Water, water everywhere: the dangers of flooding17/08/20
1 in 10 newbuilds since 2013 in the UK have been sited on areas in danger of flooding. According to Government data, the number of properties built in these high-risk areas each year has more than doubled in recent years, with more than 84,000 new at-risk homes in total since 2013. This is a worrying statistic, which is further compounded by the number of properties that are already standing in high-risk areas, as infrequent weather events become ever more frequent.
When you’re looking to buy or rent a new home, our experts can guide you on what to look for, and how to protect yourself and your assets. Obviously, one of the first things to look out for is the property’s proximity to a river or stream. If it backs on a waterway, then you should research how often the area is prone to flooding and to what levels. This in turn can affect issues like house insurance and mortgages or loans.
The plain truth
Building on floodplains in never really advisable but is sometimes unavoidable. In the past it wasn’t really recognised as being a hazard. Floodplains are areas of flat land near a body of water, that in times of excessive rainfall are covered in surface water. Floodplains are formed due to both erosion and deposits – erosion creates a wide, flat area on either side of the river, while during a flood, material being carried by the river is deposited. Gradually, the height of the floodplain rises as material is left on either side of the river. Floodplains are often agricultural land, as these areas are very fertile. Rivers and streams can also be severely swelled by water that isn’t anywhere near the locality, but filters down through tributaries from reservoirs, lakes, streams etc on much higher ground.
It’s not just the water that does the damage, but all the impurities and debris, such as timber, staining and sewage, that linger long after the water has subsided. Water can be carrying all kinds of bacteria, or chemical and oil, and should be traversed only in protective gear. Flash flooding can be particularly dangerous and is also difficult to protect against. Identifying and monitoring potential danger zones for flooding is going a long way to protect people, property and land from flooding, but systems aren’t fool-proof and serious flooding events can still occur. The aftermath of such events can take a terrible toll on property that can cost thousands of pounds to repair.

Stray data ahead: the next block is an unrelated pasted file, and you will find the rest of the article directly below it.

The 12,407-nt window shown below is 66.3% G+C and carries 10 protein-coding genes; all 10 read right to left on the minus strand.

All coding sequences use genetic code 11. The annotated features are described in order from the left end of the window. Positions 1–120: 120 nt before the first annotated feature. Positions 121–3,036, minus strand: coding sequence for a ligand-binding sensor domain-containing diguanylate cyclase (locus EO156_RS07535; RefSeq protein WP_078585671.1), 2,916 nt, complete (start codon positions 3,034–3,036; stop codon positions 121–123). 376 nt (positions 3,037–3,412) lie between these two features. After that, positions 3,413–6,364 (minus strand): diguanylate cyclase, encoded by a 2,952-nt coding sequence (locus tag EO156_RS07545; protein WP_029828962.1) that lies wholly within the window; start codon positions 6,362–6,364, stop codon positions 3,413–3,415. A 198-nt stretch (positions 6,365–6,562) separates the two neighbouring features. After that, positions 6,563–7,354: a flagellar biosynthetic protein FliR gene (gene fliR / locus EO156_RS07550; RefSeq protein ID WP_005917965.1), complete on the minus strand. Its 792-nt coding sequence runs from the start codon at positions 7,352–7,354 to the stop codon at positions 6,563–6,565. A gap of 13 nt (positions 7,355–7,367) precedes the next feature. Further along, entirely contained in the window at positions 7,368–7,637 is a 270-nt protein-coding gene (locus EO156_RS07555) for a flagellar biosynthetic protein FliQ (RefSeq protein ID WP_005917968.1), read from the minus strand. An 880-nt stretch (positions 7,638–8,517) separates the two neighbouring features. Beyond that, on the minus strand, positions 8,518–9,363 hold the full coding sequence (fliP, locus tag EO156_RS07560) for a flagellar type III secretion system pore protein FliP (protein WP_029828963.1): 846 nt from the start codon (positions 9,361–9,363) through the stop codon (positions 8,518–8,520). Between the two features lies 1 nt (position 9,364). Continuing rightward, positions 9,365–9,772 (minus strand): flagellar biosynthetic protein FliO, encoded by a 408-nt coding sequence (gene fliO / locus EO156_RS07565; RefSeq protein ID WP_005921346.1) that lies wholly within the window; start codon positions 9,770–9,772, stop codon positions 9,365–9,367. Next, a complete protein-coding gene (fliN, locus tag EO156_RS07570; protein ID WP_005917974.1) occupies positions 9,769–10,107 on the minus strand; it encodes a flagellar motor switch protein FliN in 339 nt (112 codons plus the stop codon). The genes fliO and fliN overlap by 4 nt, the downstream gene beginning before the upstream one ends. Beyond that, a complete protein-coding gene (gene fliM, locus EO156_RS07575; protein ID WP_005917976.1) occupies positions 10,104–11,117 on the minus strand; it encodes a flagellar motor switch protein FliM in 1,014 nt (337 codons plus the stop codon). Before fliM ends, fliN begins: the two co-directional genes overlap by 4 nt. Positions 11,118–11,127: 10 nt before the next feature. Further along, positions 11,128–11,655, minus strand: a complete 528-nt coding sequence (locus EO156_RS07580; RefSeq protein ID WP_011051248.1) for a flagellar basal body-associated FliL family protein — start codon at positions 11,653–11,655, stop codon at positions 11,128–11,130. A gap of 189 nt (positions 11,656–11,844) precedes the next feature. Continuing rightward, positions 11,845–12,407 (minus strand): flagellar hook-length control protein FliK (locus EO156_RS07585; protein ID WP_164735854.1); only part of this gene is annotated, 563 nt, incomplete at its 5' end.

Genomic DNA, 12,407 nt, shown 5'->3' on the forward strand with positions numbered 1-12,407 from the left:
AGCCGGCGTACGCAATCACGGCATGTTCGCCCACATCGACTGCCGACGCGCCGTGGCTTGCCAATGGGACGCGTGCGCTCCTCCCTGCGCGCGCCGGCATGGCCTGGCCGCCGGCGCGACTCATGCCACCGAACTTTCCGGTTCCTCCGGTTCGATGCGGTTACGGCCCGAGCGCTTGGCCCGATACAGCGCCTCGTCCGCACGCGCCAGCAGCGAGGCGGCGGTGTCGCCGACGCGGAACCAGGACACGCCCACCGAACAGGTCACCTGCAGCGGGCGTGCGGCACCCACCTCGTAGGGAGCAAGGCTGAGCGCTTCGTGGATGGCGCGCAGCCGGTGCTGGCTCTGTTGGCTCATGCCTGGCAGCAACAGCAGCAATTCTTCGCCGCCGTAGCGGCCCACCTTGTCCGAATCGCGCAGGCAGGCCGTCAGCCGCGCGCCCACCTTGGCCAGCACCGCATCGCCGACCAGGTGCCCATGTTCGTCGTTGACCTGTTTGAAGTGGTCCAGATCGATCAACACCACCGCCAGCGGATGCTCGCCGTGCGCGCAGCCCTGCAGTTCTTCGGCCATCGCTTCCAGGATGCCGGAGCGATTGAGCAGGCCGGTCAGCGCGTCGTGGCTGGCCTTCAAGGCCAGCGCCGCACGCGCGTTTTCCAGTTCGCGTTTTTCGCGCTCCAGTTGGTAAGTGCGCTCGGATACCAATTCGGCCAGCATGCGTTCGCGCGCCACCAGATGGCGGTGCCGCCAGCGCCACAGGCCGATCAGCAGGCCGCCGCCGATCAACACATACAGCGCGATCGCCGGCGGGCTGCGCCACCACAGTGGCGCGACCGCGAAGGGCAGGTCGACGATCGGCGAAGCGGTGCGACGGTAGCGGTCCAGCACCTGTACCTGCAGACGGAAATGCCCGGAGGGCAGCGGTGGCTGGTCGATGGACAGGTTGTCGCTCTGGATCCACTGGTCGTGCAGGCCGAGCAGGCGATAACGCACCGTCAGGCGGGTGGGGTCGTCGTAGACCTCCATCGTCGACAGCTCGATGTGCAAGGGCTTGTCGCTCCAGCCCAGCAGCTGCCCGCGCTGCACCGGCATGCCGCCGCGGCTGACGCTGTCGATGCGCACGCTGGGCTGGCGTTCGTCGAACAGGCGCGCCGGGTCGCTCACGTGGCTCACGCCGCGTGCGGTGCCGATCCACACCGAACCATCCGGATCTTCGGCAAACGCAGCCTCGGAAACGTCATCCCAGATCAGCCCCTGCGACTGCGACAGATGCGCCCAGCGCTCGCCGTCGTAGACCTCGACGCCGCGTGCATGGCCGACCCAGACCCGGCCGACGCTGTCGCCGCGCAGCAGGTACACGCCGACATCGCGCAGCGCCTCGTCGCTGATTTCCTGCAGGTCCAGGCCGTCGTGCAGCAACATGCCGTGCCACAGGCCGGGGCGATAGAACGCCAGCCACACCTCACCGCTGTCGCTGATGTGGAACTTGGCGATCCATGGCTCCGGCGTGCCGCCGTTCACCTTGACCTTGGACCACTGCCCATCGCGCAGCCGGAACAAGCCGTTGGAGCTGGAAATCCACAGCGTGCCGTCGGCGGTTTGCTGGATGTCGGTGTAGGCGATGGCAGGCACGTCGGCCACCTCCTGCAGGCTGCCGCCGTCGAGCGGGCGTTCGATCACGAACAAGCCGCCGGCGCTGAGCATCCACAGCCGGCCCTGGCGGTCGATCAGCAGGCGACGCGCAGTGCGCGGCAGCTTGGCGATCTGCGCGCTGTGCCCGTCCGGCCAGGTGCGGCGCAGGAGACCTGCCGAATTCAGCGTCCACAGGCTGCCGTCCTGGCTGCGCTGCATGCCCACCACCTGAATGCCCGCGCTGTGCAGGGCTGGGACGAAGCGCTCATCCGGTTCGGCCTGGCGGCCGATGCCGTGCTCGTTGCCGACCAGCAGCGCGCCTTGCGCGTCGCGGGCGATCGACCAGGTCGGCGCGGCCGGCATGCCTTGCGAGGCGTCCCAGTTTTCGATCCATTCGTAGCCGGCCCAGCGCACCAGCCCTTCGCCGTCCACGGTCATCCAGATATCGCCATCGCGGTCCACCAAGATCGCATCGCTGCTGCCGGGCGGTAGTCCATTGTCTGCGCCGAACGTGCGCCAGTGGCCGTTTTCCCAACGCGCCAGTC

Rising water can cause a problem. Torrential downpours can cause landslips and other watery damage, which can undermine or flood properties. It can also cause damage to land – especially farmland, both arable and livestock. Animals can become stranded and crops waterlogged. Floodwater can also be deceptive in terms of depth, which in itself can be dangerous. It can also do damage by knocking down power lines and other infrastructures, so avoiding areas where flooding can occur is important on many levels.
Flood warnings are getting better and so are flood defences. Many properties now have inbuilt defences or ones that can be erected quickly, to offer protection at short notice. But many remote and rural areas are still at the mercy of bad weather and the risk of flooding incidents. The fact that new properties are being built on areas prone to flooding is partly due to pressures on councils to build new homes and also due to the lack of suitable land. The relaxing of planning rules in rural locations has resulted in much more newbuild on the boundaries of villages, which has often had a massive impact, both positive and negative, on village life.
It’s not all negative news regarding floodplains however. They also provide a wide range of benefits to the ecosystem and wider community. These include the opportunity for water storage, groundwater being regularly replenished and improved biological productivity, with fertile soil and improved plant growth. Floodplains also provides a habitat for diverse wildlife and fish. There are recreational opportunities and open spaces to enjoy them in too, in a natural setting.
If you would like advice on whether your property – or one that you are interested in buying or renting – is at risk of flooding, then please get in touch. You can talk to our experts, who can assess the risk levels in the area.